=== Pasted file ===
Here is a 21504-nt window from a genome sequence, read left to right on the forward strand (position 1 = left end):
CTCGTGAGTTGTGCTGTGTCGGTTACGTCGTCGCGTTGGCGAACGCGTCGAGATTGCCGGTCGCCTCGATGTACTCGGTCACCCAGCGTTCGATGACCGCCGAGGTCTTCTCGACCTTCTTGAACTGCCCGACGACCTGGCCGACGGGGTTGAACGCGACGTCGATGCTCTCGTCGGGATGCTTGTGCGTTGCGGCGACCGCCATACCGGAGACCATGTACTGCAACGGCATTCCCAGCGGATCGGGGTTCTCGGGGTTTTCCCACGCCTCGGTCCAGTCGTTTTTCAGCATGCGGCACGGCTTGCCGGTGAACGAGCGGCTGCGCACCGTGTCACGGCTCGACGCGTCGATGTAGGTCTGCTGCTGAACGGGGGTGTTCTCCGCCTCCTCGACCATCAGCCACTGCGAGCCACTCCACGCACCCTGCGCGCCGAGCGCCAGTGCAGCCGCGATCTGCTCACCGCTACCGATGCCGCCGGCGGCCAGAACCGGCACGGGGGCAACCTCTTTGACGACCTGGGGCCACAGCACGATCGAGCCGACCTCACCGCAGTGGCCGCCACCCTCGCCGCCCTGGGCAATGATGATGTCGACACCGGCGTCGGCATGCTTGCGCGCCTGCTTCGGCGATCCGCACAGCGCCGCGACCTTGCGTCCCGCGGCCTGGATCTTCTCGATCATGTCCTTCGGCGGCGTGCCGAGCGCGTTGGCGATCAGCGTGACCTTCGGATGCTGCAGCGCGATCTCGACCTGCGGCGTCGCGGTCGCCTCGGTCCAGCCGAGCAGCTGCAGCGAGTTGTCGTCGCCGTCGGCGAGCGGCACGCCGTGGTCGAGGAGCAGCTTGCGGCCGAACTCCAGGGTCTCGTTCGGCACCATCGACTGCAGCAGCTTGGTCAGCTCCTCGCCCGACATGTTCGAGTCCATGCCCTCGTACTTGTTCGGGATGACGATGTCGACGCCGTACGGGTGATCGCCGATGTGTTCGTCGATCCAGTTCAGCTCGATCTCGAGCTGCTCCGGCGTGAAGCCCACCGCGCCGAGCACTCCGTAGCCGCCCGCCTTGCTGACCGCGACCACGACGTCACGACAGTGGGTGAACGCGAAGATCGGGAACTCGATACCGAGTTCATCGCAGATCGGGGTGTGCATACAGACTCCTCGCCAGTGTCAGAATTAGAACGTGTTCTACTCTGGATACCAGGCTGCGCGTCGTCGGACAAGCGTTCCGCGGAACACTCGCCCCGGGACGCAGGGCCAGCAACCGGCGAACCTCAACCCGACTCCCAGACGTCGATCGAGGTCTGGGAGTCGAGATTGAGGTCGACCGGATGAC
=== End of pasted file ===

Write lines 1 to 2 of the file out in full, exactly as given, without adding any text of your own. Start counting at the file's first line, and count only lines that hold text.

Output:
Here is a 21504-nt window from a genome sequence, read left to right on the forward strand (position 1 = left end):
CTCGTGAGTTGTGCTGTGTCGGTTACGTCGTCGCGTTGGCGAACGCGTCGAGATTGCCGGTCGCCTCGATGTACTCGGTCACCCAGCGTTCGATGACCGCCGAGGTCTTCTCGACCTTCTTGAACTGCCCGACGACCTGGCCGACGGGGTTGAACGCGACGTCGATGCTCTCGTCGGGATGCTTGTGCGTTGCGGCGACCGCCATACCGGAGACCATGTACTGCAACGGCATTCCCAGCGGATCGGGGTTCTCGGGGTTTTCCCACGCCTCGGTCCAGTCGTTTTTCAGCATGCGGCACGGCTTGCCGGTGAACGAGCGGCTGCGCACCGTGTCACGGCTCGACGCGTCGATGTAGGTCTGCTGCTGAACGGGGGTGTTCTCCGCCTCCTCGACCATCAGCCACTGCGAGCCACTCCACGCACCCTGCGCGCCGAGCGCCAGTGCAGCCGCGATCTGCTCACCGCTACCGATGCCGCCGGCGGCCAGAACCGGCACGGGGGCAACCTCTTTGACGACCTGGGGCCACAGCACGATCGAGCCGACCTCACCGCAGTGGCCGCCACCCTCGCCGCCCTGGGCAATGATGATGTCGACACCGGCGTCGGCATGCTTGCGCGCCTGCTTCGGCGATCCGCACAGCGCCGCGACCTTGCGTCCCGCGGCCTGGATCTTCTCGATCATGTCCTTCGGCGGCGTGCCGAGCGCGTTGGCGATCAGCGTGACCTTCGGATGCTGCAGCGCGATCTCGACCTGCGGCGTCGCGGTCGCCTCGGTCCAGCCGAGCAGCTGCAGCGAGTTGTCGTCGCCGTCGGCGAGCGGCACGCCGTGGTCGAGGAGCAGCTTGCGGCCGAACTCCAGGGTCTCGTTCGGCACCATCGACTGCAGCAGCTTGGTCAGCTCCTCGCCCGACATGTTCGAGTCCATGCCCTCGTACTTGTTCGGGATGACGATGTCGACGCCGTACGGGTGATCGCCGATGTGTTCGTCGATCCAGTTCAGCTCGATCTCGAGCTGCTCCGGCGTGAAGCCCACCGCGCCGAGCACTCCGTAGCCGCCCGCCTTGCTGACCGCGACCACGACGTCACGACAGTGGGTGAACGCGAAGATCGGGAACTCGATACCGAGTTCATCGCAGATCGGGGTGTGCATACAGACTCCTCGCCAGTGTCAGAATTAGAACGTGTTCTACTCTGGATACCAGGCTGCGCGTCGTCGGACAAGCGTTCCGCGGAACACTCGCCCCGGGACGCAGGGCCAGCAACCGGCGAACCTCAACCCGACTCCCAGACGTCGATCGAGGTCTGGGAGTCGAGATTGAGGTCGACCGGATGAC